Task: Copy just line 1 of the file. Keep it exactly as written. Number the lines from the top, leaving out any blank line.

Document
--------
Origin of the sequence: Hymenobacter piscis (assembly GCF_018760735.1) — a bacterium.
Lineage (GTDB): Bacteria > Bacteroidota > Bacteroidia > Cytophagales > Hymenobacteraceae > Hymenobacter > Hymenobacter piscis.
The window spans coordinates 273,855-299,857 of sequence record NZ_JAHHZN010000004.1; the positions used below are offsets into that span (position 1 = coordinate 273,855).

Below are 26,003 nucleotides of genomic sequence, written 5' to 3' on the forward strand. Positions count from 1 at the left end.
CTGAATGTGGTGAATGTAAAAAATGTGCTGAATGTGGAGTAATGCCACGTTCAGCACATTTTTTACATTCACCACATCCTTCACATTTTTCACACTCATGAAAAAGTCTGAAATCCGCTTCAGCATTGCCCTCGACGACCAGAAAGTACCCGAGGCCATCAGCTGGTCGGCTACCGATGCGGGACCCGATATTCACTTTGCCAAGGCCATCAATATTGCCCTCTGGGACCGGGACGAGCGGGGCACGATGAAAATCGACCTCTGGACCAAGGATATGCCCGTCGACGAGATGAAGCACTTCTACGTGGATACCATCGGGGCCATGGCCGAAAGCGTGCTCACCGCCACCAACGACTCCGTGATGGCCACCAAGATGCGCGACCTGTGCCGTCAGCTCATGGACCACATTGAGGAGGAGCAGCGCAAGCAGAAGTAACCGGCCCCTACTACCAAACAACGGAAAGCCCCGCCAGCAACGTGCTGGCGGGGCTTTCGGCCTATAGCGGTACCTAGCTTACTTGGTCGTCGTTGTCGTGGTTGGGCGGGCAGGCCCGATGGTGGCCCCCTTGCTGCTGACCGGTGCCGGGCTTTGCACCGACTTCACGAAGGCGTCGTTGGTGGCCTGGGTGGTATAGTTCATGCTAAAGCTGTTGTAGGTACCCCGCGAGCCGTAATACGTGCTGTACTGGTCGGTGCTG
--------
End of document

Origin of the sequence: Hymenobacter piscis (assembly GCF_018760735.1) — a bacterium.